Sept. 25 (UPI) — A South Korean penguin character with a reputation for making curt remarks and sneering at its boss has been requested to take part in a parliamentary audit, but attendance is optional, the lawmaker who extended the invitation says.
Pengsoo, a non-binary penguin that first appeared on public television channel EBS in April 2019, had been invited on Tuesday to take part in an audit of his company, South Korea’s Educational Broadcasting System, KBS reported. Pengsoo would be allowed to attend the hearing in character, according to the report.
Hwang Bo Seung-hee, a lawmaker with the main opposition People Power Party, said Friday her invitation to Pengsoo still stands, but if the penguin is having second thoughts, it could leave the talking to Kim Myung-joong, chief executive of EBS, Asia Business reported.
“The point was never for myself to land at the center of attention, or harass Pengsoo,” Hwang said Friday, referring to the controversy around her invitation. “If Pengsoo does not want to come out, it doesn’t have to.”
On Tuesday, Hwang said the National Assembly is summoning Pengsoo to check whether the penguin was “not being exploited in the office environment.”
On EBS, Pengsoo is a 10-year-old trainee at the television network with dreams of being a global superstar. Last year, Pengsoo was voted South Korea’s “person of the year.”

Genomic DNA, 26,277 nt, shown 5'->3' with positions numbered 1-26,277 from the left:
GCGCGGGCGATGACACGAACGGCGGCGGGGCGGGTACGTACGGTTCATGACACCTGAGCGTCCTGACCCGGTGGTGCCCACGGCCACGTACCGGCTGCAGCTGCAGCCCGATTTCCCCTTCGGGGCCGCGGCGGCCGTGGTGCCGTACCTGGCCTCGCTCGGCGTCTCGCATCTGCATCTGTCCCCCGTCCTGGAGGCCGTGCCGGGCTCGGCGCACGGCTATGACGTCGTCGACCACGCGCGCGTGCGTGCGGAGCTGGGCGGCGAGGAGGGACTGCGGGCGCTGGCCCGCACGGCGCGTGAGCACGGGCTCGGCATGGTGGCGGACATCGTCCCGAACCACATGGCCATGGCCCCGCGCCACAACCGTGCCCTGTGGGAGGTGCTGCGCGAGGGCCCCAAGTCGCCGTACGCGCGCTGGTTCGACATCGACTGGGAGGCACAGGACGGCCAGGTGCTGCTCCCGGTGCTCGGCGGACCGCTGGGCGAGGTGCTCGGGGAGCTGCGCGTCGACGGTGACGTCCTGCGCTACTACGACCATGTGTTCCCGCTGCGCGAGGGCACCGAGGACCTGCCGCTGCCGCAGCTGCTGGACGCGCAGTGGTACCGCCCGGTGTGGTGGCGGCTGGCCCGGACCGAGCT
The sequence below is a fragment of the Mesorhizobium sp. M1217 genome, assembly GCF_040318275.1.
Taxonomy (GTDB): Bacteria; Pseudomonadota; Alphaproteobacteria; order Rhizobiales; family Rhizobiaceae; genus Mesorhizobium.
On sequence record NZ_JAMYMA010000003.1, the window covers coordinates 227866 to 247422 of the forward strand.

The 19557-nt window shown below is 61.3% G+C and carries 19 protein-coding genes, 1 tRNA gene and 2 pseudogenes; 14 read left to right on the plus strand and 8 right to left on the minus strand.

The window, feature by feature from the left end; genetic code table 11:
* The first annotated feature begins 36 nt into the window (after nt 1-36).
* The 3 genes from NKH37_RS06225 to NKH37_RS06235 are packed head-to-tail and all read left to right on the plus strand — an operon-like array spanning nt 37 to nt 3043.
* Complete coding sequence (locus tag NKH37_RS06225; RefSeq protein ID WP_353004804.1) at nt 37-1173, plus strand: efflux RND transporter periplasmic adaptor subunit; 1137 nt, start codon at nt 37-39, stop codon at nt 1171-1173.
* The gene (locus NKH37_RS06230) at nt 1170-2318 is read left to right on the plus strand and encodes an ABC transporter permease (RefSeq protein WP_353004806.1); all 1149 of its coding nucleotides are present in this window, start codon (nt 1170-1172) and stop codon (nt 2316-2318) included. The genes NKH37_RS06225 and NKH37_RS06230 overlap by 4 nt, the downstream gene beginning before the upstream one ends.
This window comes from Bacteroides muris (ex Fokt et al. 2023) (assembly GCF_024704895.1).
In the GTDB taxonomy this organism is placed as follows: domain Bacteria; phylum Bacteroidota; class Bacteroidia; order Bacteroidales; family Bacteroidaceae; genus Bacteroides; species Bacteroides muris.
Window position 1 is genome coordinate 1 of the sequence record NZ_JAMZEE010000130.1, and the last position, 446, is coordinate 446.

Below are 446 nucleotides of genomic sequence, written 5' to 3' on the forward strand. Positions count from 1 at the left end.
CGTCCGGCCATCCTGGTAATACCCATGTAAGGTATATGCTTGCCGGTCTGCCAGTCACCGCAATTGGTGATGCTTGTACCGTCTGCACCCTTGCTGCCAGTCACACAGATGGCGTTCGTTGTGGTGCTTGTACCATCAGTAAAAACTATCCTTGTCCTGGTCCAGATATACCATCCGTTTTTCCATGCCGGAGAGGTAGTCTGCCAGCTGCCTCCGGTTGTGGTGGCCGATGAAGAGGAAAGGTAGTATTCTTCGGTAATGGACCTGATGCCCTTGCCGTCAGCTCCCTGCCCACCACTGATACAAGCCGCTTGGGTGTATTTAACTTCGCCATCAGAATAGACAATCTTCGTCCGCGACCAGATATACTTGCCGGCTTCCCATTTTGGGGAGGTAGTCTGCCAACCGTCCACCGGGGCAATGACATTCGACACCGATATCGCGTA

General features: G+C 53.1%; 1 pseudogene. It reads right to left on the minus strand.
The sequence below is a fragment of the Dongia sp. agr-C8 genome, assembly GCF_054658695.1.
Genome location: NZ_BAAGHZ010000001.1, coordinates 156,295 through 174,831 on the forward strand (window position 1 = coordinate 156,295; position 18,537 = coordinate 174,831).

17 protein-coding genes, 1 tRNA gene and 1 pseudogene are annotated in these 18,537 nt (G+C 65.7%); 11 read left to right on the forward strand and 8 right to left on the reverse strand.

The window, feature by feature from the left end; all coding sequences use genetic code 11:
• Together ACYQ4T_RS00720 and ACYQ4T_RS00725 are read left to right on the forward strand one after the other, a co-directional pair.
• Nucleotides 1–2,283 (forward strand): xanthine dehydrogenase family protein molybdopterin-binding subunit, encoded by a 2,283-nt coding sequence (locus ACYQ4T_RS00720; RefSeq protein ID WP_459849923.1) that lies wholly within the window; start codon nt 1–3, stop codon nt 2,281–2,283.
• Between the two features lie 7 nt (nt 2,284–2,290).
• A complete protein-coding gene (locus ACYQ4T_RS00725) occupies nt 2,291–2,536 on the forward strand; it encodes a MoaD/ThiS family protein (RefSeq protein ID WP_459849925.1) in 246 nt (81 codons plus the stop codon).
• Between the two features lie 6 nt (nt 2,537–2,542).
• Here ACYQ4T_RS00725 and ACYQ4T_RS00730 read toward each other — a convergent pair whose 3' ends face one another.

The adventures of the seven-foot penguin also show him griping about his relationship with his boss, blaming Kim for mishaps in the office and referring to the EBS executive without honorifics.
Pengsoo’s brash style took South Korea by storm in 2019, and the penguin has been used in commercial marketing. Pengsoo has also appeared on talk shows and programs similar to other local celebrities.
According to lawmaker Jo Myung-hee’s office, Pengsoo has earned $8.6 million in revenue for EBS from product licenses and as an “advertising model.”
EBS has said the profits were distributed among the actor playing Pengsoo and Pengsoo’s agency but did not disclose details.
Nancy Mabel Walker, CEO of Google Korea, and Reginald Shawn Thompson of Netflix Services Korea, are also expected to testify at the first audit of the science and communication committee on Oct. 7.